“Avoid adding too many ingredients to your broth, as the long cooking time can make these flavours turn bitter and unpleasant. Do, however, think about roasting your bones in the oven first for 30 minutes or so to add more flavour. Also remember to skim your broth occasionally to remove any fat that arises to the surface and top up with water as needed. Once the broth is ready, strain and cool, before refrigerating for up to five days, or freezing for up to three months.” – Reema

Mix It Up

“If you don’t fancy drinking bone broth on its own, use it as a base for ramen, or add to homemade soup in place of stock. You can also use it as a liquid when making mashed potatoes – add the hot broth while mashing the potatoes, along with some butter and seasoning. If you like risotto, use bone broth in place of stock.” – Reema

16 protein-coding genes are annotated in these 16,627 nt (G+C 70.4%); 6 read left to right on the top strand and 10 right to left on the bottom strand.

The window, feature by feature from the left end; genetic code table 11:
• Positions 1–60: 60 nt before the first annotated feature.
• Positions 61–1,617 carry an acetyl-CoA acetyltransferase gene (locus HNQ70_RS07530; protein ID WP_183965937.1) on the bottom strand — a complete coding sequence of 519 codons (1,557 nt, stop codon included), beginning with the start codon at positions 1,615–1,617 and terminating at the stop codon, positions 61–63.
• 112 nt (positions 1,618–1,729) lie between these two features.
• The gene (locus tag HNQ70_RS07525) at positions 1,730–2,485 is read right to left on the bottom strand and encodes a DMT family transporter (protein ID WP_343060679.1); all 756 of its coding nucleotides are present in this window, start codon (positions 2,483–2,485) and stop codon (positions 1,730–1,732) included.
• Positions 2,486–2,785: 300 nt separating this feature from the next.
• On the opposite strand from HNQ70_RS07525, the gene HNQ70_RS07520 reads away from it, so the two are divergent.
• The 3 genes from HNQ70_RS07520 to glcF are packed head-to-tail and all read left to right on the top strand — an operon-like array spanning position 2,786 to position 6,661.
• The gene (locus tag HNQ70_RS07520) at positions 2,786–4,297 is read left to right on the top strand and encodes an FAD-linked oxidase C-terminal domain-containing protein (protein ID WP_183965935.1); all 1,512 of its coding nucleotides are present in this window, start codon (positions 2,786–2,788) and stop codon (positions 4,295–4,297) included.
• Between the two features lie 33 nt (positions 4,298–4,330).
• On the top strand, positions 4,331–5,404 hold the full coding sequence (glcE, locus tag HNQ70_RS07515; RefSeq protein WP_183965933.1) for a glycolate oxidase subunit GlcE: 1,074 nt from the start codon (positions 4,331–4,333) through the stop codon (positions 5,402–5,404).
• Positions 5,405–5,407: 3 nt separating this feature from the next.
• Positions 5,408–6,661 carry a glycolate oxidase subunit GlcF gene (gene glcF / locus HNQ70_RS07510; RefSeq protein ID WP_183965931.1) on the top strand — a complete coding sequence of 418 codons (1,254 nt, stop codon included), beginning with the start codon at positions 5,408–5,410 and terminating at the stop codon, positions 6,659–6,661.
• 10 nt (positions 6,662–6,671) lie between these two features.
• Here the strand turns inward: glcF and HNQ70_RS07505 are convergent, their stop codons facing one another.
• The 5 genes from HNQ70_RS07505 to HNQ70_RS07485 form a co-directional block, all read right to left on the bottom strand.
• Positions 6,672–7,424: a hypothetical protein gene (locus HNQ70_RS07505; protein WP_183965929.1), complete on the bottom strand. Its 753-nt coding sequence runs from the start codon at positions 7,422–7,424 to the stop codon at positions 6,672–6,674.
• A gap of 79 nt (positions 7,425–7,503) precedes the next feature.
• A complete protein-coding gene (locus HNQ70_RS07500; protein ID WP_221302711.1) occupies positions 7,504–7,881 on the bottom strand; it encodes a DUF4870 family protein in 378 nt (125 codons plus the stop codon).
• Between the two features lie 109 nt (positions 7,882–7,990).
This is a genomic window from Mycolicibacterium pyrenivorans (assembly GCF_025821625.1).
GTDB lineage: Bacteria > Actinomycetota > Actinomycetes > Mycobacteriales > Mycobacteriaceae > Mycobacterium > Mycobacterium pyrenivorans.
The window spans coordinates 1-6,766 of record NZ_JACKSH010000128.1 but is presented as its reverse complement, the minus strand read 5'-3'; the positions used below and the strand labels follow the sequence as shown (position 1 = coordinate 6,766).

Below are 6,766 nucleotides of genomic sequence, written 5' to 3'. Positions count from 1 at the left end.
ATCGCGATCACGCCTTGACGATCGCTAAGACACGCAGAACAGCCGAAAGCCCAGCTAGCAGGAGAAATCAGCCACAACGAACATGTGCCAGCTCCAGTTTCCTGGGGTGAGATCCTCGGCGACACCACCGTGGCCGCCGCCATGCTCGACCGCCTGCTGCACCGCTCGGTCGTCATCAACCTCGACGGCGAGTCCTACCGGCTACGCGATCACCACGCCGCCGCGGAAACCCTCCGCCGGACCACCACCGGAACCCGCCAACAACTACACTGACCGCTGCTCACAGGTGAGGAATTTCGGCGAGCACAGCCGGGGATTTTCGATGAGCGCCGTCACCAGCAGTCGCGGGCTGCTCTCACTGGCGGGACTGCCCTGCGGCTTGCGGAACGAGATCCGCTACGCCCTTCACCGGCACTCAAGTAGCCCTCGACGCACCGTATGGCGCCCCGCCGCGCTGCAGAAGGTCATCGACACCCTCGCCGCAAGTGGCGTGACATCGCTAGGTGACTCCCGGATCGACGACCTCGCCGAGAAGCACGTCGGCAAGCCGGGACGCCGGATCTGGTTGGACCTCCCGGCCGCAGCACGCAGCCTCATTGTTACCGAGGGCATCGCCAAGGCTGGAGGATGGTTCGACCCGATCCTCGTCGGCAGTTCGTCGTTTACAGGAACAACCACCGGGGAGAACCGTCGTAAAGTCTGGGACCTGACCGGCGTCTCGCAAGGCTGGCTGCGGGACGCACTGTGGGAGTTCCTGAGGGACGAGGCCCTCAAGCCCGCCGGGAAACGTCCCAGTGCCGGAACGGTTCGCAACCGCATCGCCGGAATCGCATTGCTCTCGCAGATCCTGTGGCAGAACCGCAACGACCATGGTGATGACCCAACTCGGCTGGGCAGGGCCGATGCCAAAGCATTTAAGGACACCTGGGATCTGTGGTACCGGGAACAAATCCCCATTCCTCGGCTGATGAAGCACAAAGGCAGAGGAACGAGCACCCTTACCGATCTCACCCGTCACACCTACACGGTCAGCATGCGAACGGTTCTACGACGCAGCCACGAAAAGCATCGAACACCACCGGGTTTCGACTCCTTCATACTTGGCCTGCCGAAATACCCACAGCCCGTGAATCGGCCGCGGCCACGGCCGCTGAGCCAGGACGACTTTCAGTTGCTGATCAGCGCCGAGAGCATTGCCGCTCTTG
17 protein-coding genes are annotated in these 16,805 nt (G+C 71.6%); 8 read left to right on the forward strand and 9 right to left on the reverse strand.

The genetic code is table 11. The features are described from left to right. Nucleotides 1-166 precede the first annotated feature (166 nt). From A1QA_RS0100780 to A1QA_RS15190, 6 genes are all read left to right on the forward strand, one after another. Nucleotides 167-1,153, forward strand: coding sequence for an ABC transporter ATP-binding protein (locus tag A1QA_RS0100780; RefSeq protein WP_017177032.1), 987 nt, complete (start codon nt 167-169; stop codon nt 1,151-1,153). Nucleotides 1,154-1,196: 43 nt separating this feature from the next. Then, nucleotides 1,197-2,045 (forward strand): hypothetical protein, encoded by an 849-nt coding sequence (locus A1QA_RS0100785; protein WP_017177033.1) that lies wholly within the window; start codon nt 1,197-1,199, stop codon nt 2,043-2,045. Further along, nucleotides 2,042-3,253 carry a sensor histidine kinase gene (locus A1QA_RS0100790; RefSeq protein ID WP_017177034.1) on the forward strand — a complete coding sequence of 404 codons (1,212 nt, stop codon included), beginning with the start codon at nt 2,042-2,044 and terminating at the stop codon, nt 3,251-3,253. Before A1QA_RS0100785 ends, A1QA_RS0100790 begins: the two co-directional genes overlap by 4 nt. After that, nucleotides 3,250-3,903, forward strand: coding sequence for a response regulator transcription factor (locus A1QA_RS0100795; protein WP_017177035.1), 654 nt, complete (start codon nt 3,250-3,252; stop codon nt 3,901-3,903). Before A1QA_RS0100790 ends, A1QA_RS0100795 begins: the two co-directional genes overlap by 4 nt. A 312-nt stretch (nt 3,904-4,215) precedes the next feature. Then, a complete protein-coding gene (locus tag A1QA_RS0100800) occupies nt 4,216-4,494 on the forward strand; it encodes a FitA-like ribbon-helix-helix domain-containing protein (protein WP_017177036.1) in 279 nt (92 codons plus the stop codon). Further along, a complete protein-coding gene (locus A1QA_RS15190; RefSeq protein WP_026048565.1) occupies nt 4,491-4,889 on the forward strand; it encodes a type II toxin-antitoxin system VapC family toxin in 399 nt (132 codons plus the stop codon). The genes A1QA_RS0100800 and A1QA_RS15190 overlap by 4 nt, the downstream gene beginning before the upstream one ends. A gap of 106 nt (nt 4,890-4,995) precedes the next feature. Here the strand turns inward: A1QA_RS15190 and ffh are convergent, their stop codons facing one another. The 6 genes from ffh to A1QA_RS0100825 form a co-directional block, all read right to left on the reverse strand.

Go Plant-Based

“Bone broth isn’t suitable for vegans or vegetarians due to the animal nature of the bones, but you can make a plant-based version by slowly simmering mushrooms, seaweed, miso paste, ginger and garlic, carrots, onion and herbs. This version of the broth will still provide many of the nutritional benefits that a bone broth provides, but will lack the collagen as there’s no vegan or vegetarian replacement for collagen.” – Reema


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DISCLAIMER: Features published by SheerLuxe are not intended to treat, diagnose, cure or prevent any disease. Always seek the advice of your GP or another qualified healthcare provider for any questions you have regarding a medical condition, and before undertaking any diet, exercise or other health-related programme.